DESPERATE affray in Durham. So said a headline in the Darlington & Stockton Times of September 11, 1869 – exactly 150 years ago this week. It required reading on…

“On Thursday, a notorious character named Robert Todd, alias Beanlands, and a prostitute named Ann Wilson, alias Soldier Nan, were charged before Durham magistrates with being drunk and disorderly on North Road on Wednesday afternoon and assaulting PC John Dawson in the execution of his duty,” said the report.

At 2.30pm on the day in question, Todd and three other people were spotted creating a disturbance “opposite the head of Milburngate”, and PC Dawson ordered them to move along.

“Todd, using some very bad language and referring to an old grudge against Dawson, refused to stir, suiting the action to the word by attempting to push the officer down,” said the D&S. “Dawson drew his baton, but Supt Wilson coming up recommended him to remove the prisoner to the station without using his staff.

“Todd, however, violently resisted, and on Dawson producing a pair of handcuffs to put on him, he seized hold of the bracelets, wrestled them from the officer’s hands, and threw them through the plate-glass window of the neighbouring spirit vaults of Mr Robson.

“Meanwhile, the occurrence of the scuffle had got the wind amongst the dwellers of Horsehole and Framwellgate, who hurried up to the scene of the fight, and their sympathies being decidedly adverse to the police, they commence by every covert act that could be devised, such as hustling, tripping them up, and the outsiders throwing stones to facilitate the escape of the prisoner.”

We’ve never come across Horsehole before, which doesn’t sound a particularly salubrious place to live on the Milburngate waterfront, and we’re rather surprised to see that the local bobbies were so unpopular with the local people that they resorted to tripping them up.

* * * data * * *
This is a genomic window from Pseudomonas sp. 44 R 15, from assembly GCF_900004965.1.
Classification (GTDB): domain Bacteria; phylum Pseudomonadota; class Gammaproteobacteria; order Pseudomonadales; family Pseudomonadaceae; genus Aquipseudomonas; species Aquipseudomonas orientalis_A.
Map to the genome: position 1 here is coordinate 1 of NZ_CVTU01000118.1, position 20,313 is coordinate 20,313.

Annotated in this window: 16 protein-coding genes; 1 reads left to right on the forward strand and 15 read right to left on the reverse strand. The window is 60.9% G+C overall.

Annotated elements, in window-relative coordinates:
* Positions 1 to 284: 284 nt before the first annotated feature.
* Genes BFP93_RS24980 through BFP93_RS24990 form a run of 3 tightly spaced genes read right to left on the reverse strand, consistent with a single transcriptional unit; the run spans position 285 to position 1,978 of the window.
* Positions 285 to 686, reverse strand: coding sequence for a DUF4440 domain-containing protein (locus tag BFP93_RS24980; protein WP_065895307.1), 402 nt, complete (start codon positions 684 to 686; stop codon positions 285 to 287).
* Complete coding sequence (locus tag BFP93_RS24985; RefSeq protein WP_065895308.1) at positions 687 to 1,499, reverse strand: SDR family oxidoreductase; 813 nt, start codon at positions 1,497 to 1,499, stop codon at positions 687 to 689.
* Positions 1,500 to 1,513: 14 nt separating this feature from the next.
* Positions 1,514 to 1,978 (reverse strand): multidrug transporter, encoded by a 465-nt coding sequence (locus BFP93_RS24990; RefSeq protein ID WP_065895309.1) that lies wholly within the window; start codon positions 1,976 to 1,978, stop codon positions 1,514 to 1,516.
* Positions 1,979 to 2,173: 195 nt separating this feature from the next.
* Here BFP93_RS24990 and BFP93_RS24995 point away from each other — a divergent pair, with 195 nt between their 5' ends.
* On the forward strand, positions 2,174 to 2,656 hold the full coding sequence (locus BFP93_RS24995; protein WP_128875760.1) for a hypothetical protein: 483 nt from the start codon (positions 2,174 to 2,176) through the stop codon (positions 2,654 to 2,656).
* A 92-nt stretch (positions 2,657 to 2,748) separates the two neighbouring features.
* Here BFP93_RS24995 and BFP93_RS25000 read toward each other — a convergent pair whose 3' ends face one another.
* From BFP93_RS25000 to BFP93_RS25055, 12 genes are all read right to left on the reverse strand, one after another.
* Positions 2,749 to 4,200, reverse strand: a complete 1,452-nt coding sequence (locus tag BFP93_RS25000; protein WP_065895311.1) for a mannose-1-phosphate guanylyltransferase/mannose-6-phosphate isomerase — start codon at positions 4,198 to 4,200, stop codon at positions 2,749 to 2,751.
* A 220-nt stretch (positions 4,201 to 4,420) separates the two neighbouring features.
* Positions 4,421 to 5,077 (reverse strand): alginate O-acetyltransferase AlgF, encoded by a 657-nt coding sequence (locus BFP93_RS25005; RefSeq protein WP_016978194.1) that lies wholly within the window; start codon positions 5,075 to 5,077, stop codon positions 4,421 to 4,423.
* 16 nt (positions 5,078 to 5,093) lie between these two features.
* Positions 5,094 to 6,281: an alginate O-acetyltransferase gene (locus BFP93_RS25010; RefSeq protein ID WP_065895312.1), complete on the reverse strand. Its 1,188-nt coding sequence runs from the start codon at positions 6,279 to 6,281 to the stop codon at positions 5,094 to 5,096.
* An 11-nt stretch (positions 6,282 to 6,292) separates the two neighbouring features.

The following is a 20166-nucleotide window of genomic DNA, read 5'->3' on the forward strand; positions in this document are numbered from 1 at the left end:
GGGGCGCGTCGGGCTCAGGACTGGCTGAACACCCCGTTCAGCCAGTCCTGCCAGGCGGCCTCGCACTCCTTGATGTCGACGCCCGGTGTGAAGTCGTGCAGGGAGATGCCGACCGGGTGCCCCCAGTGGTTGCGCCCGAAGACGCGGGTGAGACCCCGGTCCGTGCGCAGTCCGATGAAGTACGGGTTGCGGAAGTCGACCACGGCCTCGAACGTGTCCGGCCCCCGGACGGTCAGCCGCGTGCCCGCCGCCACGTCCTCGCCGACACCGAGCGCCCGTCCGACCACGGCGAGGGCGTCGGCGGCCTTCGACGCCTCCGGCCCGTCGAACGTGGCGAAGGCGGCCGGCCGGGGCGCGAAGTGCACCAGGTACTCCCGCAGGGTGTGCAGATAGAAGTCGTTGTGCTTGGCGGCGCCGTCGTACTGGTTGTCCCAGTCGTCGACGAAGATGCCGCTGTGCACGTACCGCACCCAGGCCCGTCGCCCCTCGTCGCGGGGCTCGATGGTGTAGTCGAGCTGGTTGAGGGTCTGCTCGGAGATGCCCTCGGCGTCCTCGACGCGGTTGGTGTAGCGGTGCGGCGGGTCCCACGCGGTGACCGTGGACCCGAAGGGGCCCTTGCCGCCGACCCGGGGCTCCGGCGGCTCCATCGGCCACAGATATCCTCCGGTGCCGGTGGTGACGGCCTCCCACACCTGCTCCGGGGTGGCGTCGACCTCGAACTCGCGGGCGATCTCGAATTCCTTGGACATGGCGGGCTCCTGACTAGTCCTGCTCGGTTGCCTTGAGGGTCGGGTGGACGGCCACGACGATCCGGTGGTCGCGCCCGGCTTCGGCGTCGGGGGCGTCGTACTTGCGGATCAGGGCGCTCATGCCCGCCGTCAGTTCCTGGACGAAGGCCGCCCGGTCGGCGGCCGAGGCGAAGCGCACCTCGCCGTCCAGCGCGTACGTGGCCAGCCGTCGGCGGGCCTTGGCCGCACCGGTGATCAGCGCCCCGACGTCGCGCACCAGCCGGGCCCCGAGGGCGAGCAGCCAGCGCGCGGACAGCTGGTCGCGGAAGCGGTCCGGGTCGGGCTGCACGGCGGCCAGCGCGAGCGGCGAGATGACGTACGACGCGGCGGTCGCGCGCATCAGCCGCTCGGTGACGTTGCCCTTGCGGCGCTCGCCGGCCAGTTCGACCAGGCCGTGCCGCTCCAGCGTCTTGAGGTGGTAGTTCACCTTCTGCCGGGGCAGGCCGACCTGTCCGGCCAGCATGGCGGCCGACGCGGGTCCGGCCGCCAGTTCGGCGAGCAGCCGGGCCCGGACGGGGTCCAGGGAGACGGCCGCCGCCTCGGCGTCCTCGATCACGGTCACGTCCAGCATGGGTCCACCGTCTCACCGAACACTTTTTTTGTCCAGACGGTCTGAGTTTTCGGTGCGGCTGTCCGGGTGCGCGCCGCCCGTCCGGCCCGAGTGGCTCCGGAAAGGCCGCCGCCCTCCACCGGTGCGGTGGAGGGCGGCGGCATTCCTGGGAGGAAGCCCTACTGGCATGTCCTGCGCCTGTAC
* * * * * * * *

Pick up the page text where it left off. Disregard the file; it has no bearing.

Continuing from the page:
However, the report says that with the help of a butcher, Todd was restrained. But then…

“The woman Wilson then came up, forced her way into the centre of the crowd armed with two large stones, one of which she threw at Supt Wilson, knocking his hat off, and the other grazing the face of Dawson.

“Todd then sprang to his feet and with the assistance of the woman Wilson, and his friends in the crowd, he succeeded in making his escape, as also did the woman.

“They were both, however, subsequently apprehended. They made no defence. Todd had been 16 times previously convicted at Durham borough police court, besides an almost equal number of times by county magistrates, and he was sent to gaol for three months hard labour.

“Ann Wilson had been 14 times previously sent to goal (gaol is a ridiculous word and here the newspaper from 150 years ago got its letters in a twist) from this court, and she was now sentenced to one months’ imprisonment.”